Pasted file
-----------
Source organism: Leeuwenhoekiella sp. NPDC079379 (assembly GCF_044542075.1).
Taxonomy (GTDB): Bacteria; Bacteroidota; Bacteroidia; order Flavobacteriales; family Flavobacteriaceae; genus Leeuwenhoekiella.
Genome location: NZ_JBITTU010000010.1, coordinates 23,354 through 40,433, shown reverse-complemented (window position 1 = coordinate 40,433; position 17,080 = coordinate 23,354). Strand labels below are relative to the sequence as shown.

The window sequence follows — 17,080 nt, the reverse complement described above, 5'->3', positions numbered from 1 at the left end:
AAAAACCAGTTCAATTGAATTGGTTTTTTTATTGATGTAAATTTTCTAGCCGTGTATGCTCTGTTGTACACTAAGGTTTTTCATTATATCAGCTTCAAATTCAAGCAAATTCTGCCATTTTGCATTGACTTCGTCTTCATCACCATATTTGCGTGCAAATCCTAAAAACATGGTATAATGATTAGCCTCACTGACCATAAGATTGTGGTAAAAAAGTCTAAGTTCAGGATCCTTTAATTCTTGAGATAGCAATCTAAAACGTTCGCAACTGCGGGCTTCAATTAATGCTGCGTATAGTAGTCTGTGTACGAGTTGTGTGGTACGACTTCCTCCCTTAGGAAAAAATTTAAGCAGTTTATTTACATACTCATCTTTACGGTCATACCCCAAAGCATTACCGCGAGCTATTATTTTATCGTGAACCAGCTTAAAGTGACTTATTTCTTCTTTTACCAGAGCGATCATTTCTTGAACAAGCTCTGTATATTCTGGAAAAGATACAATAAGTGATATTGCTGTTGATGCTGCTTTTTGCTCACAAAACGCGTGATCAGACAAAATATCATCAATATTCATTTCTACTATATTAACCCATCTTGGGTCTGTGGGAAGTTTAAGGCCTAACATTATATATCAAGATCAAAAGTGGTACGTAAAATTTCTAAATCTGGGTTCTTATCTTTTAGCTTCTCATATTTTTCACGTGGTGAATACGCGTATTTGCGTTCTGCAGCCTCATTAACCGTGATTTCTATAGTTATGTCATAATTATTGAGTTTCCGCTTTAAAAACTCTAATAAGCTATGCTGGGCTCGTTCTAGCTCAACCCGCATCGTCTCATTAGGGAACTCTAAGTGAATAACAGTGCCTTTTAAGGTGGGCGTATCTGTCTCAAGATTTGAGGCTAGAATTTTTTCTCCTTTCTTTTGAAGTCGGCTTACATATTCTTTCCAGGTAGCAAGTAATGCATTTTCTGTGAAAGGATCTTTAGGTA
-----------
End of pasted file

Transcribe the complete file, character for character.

Source organism: Leeuwenhoekiella sp. NPDC079379 (assembly GCF_044542075.1).
Taxonomy (GTDB): Bacteria; Bacteroidota; Bacteroidia; order Flavobacteriales; family Flavobacteriaceae; genus Leeuwenhoekiella.
Genome location: NZ_JBITTU010000010.1, coordinates 23,354 through 40,433, shown reverse-complemented (window position 1 = coordinate 40,433; position 17,080 = coordinate 23,354). Strand labels below are relative to the sequence as shown.

The window sequence follows — 17,080 nt, the reverse complement described above, 5'->3', positions numbered from 1 at the left end:
AAAAACCAGTTCAATTGAATTGGTTTTTTTATTGATGTAAATTTTCTAGCCGTGTATGCTCTGTTGTACACTAAGGTTTTTCATTATATCAGCTTCAAATTCAAGCAAATTCTGCCATTTTGCATTGACTTCGTCTTCATCACCATATTTGCGTGCAAATCCTAAAAACATGGTATAATGATTAGCCTCACTGACCATAAGATTGTGGTAAAAAAGTCTAAGTTCAGGATCCTTTAATTCTTGAGATAGCAATCTAAAACGTTCGCAACTGCGGGCTTCAATTAATGCTGCGTATAGTAGTCTGTGTACGAGTTGTGTGGTACGACTTCCTCCCTTAGGAAAAAATTTAAGCAGTTTATTTACATACTCATCTTTACGGTCATACCCCAAAGCATTACCGCGAGCTATTATTTTATCGTGAACCAGCTTAAAGTGACTTATTTCTTCTTTTACCAGAGCGATCATTTCTTGAACAAGCTCTGTATATTCTGGAAAAGATACAATAAGTGATATTGCTGTTGATGCTGCTTTTTGCTCACAAAACGCGTGATCAGACAAAATATCATCAATATTCATTTCTACTATATTAACCCATCTTGGGTCTGTGGGAAGTTTAAGGCCTAACATTATATATCAAGATCAAAAGTGGTACGTAAAATTTCTAAATCTGGGTTCTTATCTTTTAGCTTCTCATATTTTTCACGTGGTGAATACGCGTATTTGCGTTCTGCAGCCTCATTAACCGTGATTTCTATAGTTATGTCATAATTATTGAGTTTCCGCTTTAAAAACTCTAATAAGCTATGCTGGGCTCGTTCTAGCTCAACCCGCATCGTCTCATTAGGGAACTCTAAGTGAATAACAGTGCCTTTTAAGGTGGGCGTATCTGTCTCAAGATTTGAGGCTAGAATTTTTTCTCCTTTCTTTTGAAGTCGGCTTACATATTCTTTCCAGGTAGCAAGTAATGCATTTTCTGTGAAAGGATCTTTAGGTA